As young children grow and develop, it is important to encourage and foster a positive attitude to food and mealtimes. It is essential for them to eat well so they can get the nutrients they need for their health and development. Encouraging them to enjoy food and mealtimes isn’t always easy, but helping them learning about food and eating can help them enjoy it and even perhaps make them inquisitive about where it comes from, cooking, etc.
- Young children watch and listen to others – if they see you and their older brothers/ sisters eating food with enjoyment, even potentially faddy/reluctant eaters will get the message eventually.
- Prepare and cook family meals carefully as grown-up food, cut-up for a very young child, can be higher in fat, salt and sugar than the pureed food they were used to as a baby.
- Put less on a child’s plate and use a smaller plate so that everything is in proportion and they do not feel overwhelmed at mealtimes.
- Some children eat little and often so offer snacks.
- Try to avoid making comments like “this will make you strong”; “it’s good for you” or “eat your crusts, it’ll make your hair curl” as this can make them resistant to eating certain foods.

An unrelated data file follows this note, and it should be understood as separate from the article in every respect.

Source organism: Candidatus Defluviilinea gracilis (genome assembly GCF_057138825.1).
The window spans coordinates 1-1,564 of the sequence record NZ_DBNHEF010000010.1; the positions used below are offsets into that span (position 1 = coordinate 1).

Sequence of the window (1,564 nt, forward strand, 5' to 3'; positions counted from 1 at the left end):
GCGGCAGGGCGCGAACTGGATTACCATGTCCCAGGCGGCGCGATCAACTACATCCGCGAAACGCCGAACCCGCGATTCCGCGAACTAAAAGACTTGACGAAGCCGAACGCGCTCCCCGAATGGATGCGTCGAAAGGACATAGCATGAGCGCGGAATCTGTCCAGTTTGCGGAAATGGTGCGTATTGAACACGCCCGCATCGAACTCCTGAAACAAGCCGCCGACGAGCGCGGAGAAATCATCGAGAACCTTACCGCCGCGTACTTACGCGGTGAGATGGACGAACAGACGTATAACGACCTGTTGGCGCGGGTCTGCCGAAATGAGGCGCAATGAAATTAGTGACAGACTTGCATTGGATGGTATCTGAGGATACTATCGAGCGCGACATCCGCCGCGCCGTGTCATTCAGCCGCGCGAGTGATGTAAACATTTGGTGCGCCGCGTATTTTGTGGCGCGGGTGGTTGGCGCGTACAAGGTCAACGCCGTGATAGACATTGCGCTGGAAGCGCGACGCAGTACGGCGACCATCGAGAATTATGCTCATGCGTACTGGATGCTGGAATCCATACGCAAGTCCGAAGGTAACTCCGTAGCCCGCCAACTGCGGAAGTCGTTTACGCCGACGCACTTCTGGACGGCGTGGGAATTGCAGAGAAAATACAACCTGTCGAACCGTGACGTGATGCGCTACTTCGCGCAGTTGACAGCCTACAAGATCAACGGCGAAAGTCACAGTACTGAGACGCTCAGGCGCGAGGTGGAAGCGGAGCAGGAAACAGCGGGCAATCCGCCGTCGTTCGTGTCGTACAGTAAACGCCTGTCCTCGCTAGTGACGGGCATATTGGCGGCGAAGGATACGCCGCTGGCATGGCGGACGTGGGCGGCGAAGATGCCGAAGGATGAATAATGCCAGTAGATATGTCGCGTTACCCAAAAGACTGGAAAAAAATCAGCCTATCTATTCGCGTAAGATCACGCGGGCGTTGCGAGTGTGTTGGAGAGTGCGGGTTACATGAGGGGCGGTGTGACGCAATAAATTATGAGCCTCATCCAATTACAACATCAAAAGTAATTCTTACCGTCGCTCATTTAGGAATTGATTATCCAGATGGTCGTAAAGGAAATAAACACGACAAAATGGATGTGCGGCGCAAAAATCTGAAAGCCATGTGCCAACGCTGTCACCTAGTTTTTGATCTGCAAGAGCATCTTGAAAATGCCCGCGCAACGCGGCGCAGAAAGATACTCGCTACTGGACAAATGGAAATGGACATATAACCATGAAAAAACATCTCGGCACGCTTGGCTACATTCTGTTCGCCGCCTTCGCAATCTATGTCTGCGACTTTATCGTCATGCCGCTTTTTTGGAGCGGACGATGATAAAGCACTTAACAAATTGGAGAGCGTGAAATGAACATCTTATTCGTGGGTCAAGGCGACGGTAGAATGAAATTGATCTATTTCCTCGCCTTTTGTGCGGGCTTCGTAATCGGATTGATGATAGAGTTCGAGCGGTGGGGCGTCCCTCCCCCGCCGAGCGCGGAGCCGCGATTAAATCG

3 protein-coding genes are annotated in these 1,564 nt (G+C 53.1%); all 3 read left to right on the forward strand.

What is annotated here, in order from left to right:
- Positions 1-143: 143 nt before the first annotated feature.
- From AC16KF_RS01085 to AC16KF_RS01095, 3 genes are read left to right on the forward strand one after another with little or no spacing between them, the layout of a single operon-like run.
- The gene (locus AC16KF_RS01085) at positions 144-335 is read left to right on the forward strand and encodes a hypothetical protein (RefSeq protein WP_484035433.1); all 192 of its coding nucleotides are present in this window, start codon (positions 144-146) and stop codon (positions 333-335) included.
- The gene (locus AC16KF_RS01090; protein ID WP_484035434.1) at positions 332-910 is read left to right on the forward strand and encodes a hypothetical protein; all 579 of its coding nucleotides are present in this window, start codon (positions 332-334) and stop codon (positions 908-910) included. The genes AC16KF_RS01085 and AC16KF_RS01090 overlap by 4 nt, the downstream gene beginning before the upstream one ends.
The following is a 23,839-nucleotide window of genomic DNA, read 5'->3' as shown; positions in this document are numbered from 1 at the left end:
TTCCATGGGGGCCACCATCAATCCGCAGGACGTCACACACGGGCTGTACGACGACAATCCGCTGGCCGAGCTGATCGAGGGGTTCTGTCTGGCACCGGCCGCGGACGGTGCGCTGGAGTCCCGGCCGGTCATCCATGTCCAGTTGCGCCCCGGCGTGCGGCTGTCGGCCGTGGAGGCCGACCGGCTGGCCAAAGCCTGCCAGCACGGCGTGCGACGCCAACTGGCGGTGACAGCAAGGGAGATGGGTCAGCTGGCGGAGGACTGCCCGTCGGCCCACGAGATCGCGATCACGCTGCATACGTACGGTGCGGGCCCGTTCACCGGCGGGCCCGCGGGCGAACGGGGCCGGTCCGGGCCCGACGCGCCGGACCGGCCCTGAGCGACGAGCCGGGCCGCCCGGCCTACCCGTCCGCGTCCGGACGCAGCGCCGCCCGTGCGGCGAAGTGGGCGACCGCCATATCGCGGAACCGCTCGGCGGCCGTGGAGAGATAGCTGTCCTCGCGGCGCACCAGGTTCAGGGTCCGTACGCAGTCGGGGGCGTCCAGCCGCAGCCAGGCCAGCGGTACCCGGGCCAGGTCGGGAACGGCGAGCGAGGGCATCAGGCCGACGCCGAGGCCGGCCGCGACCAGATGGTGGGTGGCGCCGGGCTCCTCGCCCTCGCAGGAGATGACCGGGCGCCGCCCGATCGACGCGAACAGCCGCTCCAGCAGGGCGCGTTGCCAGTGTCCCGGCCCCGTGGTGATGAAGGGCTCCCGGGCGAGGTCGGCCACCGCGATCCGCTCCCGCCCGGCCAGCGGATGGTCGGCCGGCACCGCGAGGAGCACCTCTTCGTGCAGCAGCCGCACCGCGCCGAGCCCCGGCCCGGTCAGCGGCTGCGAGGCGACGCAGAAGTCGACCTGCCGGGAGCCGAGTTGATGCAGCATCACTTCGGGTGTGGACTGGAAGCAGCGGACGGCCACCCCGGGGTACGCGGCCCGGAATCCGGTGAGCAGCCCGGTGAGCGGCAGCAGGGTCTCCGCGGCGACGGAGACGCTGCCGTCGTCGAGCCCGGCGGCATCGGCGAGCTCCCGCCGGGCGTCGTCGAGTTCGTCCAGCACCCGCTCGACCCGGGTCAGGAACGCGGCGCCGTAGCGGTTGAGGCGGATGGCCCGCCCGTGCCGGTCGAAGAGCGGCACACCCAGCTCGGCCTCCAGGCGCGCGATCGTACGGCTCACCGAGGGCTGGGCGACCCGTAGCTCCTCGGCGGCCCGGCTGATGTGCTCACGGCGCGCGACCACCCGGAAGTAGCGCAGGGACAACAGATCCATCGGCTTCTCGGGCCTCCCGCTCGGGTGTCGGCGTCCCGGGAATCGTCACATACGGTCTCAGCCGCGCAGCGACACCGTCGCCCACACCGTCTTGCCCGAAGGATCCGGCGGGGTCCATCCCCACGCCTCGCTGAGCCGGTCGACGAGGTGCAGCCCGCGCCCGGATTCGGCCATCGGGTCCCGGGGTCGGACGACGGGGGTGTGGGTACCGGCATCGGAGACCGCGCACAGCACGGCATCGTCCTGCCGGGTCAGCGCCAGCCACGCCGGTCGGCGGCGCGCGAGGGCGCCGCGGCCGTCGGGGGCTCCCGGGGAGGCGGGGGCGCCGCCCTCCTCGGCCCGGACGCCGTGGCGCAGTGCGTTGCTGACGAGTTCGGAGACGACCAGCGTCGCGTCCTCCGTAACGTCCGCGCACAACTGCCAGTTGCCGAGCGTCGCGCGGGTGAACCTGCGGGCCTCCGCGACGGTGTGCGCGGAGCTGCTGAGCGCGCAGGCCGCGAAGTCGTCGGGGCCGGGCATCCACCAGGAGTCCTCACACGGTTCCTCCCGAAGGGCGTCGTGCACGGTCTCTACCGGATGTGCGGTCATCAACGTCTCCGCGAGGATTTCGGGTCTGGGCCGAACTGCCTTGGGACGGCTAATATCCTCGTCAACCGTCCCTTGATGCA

- Serve fruit after a meal, or just give a small quantity of pudding or dessert. Try not to bribe a reluctant meat or vegetable eater with the promise of pudding or a sweet thing as this will reinforce the idea that sweet things are more desirable.
- Remember that young children have smaller appetites than older brothers/sisters and parents, so try giving them food and drink in small portions more often through the day.
- If you put food in different dishes on the table for people to help themselves, your children can choose how much and what they want to eat and they can always come back for more.
- Don’t make food a big issue. If food is picked at or refused for a long time, don’t force the issue. Mealtimes should never be a battleground but rather about enjoying the food and company of the rest of the family.
- Think about planting some fruit or vegetable seeds and encourage your child to help them grow. Once it is ready to use, you can both cook with it and it can help them see how food is grown.
NHS: What to feed young children: What to feed young children – NHS (www.nhs.uk)
Healthy Start Voucher scheme
Did you know that some pregnant women (including pregnant women under 18) or families with children under the age of four who claim certain benefits can access the Healthy Start Voucher scheme which provides free vouchers every week to spend on milk, fresh, frozen, and tinned fruit and vegetables, fresh, dried, and tinned pulses, and infant formula milk. It is also possible to get free vitamins.
For more information please click on the following link: https://www.healthystart.nhs.uk/
(click on the tabs at the top of the page, ‘How to apply’ etc.)